Plants derived from asexual embryos may in some cases be free of viral and other pathogens. For an example, Citrus plant propagation from embryo genic callus of nuclear origin are free of Virus. So it is an alternative approach for the production of disease-free plants.
Factors influencing somatic embryogenesis:
In medium having relatively high concentration of auxin embryonal budding or embryonal clumps have been observed. For cell differentiation the medium should contain auxin and reduced nitrogen.
Subsequent development takes place in medium with no auxin or low concentration of auxin and reduced nitrogen. In some plants first and second stages occur in the first medium and plantlet development takes place in the second medium.
The ratio of nitrogen to auxin is an important factor controlling embryogenesis. Embryo development can be initiated on White’s medium with low nitrogen content only in absence of auxin. At low nitrogen concentration organic nitrogen is more suitable than inorganic nitrogen.
Substances used as a source of nitrogen are potassium nitrate, ammonium chloride, glutamine, glutamic acid, alanine, urea etc. Endogenous polyamines, such as, putrescine, sperdimine or spermine are required for induction of embryogenesis in wild carrot culture.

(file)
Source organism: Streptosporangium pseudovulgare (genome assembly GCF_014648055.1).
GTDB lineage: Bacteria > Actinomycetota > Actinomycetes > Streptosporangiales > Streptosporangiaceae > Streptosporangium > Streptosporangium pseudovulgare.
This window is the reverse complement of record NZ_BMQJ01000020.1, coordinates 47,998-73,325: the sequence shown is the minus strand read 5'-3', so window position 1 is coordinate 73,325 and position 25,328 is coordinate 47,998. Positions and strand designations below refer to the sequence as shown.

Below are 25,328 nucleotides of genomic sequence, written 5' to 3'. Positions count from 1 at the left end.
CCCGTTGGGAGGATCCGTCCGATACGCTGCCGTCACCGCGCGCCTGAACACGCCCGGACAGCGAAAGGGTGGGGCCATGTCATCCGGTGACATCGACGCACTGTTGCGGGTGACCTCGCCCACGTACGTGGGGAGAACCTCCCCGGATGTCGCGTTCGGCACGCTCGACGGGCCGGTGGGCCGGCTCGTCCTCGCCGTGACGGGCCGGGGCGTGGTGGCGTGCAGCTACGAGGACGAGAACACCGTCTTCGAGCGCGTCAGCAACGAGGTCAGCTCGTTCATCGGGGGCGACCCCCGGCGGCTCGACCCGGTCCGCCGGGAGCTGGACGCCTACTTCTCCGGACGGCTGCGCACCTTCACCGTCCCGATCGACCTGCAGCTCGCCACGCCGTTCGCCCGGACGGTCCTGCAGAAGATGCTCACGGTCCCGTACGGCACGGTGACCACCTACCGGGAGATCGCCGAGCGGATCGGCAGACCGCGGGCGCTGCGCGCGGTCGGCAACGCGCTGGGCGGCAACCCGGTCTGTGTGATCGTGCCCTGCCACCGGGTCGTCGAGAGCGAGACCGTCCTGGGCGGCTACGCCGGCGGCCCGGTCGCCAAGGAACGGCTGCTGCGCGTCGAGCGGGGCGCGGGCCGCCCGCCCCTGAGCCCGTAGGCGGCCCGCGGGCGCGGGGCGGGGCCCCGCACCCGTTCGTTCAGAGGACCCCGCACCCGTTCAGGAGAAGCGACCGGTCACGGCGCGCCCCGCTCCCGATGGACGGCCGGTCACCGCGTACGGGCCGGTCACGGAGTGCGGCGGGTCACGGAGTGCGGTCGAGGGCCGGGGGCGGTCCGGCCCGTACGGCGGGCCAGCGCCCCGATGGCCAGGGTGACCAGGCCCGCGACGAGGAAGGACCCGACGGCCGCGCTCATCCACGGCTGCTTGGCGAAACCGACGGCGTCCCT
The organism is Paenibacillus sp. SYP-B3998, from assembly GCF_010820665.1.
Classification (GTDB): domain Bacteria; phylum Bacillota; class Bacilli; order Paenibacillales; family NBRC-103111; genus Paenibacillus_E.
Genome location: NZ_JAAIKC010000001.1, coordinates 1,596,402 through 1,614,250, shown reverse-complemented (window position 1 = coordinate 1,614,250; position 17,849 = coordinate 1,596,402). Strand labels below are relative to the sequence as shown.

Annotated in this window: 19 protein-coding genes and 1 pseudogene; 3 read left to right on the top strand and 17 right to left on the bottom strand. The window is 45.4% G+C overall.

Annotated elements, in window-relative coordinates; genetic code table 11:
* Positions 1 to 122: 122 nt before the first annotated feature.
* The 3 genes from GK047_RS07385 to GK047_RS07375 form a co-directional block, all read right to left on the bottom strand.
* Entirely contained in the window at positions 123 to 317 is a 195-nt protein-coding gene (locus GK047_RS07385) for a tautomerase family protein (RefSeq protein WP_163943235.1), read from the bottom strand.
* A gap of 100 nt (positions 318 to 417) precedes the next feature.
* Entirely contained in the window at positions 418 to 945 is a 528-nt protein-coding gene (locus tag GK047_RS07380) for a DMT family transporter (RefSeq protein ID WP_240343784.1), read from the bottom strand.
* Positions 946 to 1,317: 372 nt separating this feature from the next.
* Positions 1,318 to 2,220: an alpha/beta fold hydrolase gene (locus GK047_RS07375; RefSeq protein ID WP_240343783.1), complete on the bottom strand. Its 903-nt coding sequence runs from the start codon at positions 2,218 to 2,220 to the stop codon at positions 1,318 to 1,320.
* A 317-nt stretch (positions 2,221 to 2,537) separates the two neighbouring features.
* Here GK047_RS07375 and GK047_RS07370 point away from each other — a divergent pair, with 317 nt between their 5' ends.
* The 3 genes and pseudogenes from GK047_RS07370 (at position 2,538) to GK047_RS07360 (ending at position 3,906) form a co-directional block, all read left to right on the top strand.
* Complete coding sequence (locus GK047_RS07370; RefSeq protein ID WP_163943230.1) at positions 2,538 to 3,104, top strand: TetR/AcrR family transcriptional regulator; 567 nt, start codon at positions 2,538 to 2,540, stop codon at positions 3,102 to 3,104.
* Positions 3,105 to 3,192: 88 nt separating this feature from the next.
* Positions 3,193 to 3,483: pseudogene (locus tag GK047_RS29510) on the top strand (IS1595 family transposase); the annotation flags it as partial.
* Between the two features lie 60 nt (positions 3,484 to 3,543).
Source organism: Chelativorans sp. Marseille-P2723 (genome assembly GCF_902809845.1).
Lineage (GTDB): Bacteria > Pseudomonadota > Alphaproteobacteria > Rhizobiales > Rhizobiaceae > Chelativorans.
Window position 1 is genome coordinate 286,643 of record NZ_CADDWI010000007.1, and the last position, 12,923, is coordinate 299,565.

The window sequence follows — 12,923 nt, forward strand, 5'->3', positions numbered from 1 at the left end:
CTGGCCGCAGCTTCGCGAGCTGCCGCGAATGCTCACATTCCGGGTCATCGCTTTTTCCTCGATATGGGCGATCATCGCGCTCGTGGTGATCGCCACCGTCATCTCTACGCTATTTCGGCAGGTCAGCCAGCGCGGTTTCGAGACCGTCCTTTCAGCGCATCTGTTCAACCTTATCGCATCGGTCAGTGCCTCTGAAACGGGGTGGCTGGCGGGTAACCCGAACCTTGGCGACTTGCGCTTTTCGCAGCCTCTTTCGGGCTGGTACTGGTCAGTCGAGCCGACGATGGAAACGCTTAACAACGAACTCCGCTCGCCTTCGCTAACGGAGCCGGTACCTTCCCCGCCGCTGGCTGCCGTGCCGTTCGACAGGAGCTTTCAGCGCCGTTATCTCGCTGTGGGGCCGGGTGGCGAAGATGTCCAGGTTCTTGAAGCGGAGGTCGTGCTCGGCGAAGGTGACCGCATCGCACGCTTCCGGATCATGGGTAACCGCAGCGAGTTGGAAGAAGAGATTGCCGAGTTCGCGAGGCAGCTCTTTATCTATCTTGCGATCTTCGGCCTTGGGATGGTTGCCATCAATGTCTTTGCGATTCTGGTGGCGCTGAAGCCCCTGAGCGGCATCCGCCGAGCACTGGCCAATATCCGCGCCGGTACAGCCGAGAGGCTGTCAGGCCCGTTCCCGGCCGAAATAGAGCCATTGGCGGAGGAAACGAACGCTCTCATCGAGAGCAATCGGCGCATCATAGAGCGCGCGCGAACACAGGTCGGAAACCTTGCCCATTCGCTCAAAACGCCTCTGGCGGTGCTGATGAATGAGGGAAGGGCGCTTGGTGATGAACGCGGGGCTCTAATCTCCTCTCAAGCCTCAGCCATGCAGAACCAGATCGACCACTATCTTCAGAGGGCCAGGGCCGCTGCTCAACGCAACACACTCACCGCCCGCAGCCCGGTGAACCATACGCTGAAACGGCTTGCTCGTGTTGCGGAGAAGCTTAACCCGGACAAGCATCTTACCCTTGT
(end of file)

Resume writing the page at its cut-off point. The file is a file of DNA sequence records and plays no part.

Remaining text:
The role of cytokinin in embryogenesis is not clear. Embyogenesis in carrot cell suspension is stimulated by addition of zeatin in medium lacking auxin but inhibited by the addition of kinetin. Inhibitory effect of exogenous cytokinin may be due to an increase in endogenous cytokinin in growing embryoids.
(4) Activated charcoal:
Presence of activated charcoal in the medium helps embryogenesis in several cases, as in Daucas carota, Hedera helix etc. Activated charcoal may adsorb the inhibitory substances present in the medium.
(5) Age of the culture:
Embryogenesis usually occurs in short-term cultures. With older cultures this ability decreases and ultimately it is completely lost. This may be due to either the inability to synthesise some embryogenetic substances or changes in the ploidy level which may lead to loss of morphogenetic potential.
In carrot culture embryoid formation starts 4-6 weeks after isolation of the tissue. The, optimal embryo genetic potential is reached after 15 weeks, then this potentiality gradually decreases and ultimately lost after 36 weeks. But carrot tissue may regain the embryo genetic potentiality when transferred to a medium containing proper nutrient substances.
The medium supplemented with activated charcoal has facilitated embryogenesis in several culture. The induction of embryogenesis is achieved successfully by the addition of charcoal when auxin depletion in the medium fails to produce the desired results.
It has been suggested that charcoal may absorb a wide variety of inhibitory substances as well as hormone. Optimal level of dissolved oxygen and high potassium in the medium are necessary for embryogenesis. But in Citrus, certain volatile and non-volatile substances inhibit embryogenesis.
By somatic embryogenesis many plants are produced very rapidly. By this method a desirable plant can be multiplied very quickly.